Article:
Individuals who are physically active are likely to live longer, but how does physical activity in older adulthood affect quality of life? Does physical activity in later life enhance overall health, including mood and cognitive well-being? A study of over 12,000 Australian men between the ages of 65 and 83 suggests that physical activity can benefit a variety of healthy aging outcomes, finding that men who engaged in high levels of physical activity were almost twice as likely to remain free of functional or mental disabilities after 10 years.
The study, published in the British Journal of Sports Medicine, followed a sample of 12,201 men in western Australia for a period of over 10 years. Participants were assessed on their level of physical activity, and those who engaged in vigorous physical activity (such as running, sports, or swimming) for 150 or more minutes per week were considered physically active. Investigators collected data on participants’ ongoing physical activity (self-reported by participants) and mood, cognitive performance, and physical function. Data was also collected on health behaviors such as tobacco and alcohol use and health status. Investigators followed up with the initial sample between 10 and 13 years after the baseline assessment, at which point remaining participants were again asked about physical activity, difficulties with activities of daily living, and physical and mental health status.
In their analysis, the investigators compared how the active and inactive participants differed in changes in mood, cognition, and ability to perform tasks of daily living without difficulty. Participants who were physically active at baseline (2,058 participants, or less than one-fifth of the sample) were significantly more likely to have survived over the 10- to 13-year period, and were significantly less likely to experience depressive symptoms or difficulties with activities of daily living. Interestingly, participants who were physically inactive at baseline but who had increased their physical activity levels during the follow-up period were also about one-third more likely to be physically and mentally healthy than those who remained inactive.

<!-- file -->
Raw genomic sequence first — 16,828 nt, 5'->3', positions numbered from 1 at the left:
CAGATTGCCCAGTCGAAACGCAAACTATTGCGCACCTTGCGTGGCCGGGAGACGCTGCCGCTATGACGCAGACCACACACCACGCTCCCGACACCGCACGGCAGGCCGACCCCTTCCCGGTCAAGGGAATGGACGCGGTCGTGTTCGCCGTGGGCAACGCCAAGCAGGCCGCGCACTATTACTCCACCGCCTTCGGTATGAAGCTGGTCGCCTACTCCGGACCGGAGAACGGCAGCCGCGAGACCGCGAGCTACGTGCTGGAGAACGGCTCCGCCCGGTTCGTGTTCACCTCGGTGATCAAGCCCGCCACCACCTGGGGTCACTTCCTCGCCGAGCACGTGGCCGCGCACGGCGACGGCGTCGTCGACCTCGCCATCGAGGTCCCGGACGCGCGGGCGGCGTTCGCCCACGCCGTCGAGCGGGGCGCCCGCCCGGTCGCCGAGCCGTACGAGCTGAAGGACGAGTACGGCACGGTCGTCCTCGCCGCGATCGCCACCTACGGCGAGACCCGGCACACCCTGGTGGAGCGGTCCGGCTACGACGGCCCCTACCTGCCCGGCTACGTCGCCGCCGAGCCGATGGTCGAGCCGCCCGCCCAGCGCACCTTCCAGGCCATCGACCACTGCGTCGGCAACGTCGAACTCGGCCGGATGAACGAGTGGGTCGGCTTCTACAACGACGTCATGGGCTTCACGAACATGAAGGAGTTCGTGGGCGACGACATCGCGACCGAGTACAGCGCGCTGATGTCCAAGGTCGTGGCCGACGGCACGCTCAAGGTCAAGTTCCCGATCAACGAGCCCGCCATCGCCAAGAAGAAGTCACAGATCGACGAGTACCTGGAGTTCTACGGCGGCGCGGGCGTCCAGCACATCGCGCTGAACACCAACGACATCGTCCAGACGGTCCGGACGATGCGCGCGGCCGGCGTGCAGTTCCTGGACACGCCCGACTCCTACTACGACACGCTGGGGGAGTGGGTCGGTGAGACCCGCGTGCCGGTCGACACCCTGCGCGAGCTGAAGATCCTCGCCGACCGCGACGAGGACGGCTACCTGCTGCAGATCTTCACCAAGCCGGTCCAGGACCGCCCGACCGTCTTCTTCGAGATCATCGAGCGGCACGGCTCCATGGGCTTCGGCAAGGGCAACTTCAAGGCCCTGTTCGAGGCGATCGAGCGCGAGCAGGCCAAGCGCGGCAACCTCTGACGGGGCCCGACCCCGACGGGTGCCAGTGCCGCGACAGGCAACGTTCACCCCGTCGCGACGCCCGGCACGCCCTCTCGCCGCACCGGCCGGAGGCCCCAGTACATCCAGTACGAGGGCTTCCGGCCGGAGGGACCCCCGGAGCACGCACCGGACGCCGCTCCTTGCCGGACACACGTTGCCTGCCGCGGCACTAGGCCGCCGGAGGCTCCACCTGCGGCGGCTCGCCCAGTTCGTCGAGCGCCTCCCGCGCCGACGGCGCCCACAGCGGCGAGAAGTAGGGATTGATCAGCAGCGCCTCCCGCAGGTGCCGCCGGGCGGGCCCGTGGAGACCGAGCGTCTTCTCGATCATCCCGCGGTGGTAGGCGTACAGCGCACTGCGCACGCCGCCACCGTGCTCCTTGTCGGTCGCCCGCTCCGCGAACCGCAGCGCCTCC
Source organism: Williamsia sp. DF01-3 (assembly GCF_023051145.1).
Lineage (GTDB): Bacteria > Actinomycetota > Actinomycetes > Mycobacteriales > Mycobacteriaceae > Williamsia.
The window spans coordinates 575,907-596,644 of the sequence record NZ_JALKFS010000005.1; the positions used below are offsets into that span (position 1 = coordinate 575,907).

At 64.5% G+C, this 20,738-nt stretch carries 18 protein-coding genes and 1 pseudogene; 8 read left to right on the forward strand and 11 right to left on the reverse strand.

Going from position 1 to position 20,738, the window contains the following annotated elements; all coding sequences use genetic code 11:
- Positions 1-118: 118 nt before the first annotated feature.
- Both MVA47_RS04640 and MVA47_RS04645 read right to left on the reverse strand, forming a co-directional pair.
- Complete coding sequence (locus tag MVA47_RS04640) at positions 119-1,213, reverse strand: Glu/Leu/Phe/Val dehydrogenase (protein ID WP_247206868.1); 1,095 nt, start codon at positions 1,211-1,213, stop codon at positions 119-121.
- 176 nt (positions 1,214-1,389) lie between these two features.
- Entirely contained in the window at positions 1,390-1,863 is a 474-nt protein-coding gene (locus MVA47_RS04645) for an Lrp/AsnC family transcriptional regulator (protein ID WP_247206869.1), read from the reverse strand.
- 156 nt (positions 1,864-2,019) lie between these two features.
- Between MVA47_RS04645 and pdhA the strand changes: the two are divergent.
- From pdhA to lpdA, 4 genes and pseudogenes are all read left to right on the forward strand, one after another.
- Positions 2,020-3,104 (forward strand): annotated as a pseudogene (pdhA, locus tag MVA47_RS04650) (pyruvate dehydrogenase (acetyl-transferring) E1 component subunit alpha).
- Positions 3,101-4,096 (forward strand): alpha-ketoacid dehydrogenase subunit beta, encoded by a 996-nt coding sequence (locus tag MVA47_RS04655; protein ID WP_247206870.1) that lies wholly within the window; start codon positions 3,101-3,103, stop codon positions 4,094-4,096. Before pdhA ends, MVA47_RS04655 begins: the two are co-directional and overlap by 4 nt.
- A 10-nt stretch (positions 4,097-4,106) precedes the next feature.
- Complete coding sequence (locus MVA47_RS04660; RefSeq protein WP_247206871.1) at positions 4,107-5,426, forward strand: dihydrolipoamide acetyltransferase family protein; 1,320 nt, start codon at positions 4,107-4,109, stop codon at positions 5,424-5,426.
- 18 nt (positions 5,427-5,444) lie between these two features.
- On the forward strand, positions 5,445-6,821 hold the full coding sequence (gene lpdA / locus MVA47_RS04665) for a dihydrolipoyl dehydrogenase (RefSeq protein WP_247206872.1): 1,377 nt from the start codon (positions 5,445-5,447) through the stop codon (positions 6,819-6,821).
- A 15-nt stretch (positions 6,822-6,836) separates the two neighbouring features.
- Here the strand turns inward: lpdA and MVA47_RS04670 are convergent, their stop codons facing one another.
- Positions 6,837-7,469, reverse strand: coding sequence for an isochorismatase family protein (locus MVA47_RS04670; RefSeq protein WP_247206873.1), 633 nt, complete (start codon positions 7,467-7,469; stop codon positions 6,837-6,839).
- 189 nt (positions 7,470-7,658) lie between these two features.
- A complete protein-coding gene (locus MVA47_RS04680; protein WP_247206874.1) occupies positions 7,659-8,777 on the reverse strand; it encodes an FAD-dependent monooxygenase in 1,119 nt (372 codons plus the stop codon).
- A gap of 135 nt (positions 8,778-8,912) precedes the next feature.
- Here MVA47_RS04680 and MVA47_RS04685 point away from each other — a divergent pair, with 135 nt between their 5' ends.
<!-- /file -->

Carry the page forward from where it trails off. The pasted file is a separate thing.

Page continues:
As the authors caution, the relatively high threshold for high physical activity (as evidenced by the fact that less than 20 percent of participants met the criteria) suggests than many individuals who are active relative to the general population may have been classified as “inactive,” limiting the generalizability of these findings to healthier, more active individuals. (Further, the study population was limited to older men.) Despite such limitations, these findings are part of a larger body of evidence for the benefits of vigorous physical activity (among women as well as men), and even suggest that older adults who have not been physically active but who are healthy enough to increase their activity may benefit from increasing their levels of activity.
Almeida OP, Kham KM, Hankey GJ, et al. 150 minutes of vigorous physical activity per week predicts survival and successful ageing: a population-based 11-year longitudinal study of 12,201 older Australian men. British Journal of Sports Medicine. (2013). DOI: 10.1136/bjsports-2013-092814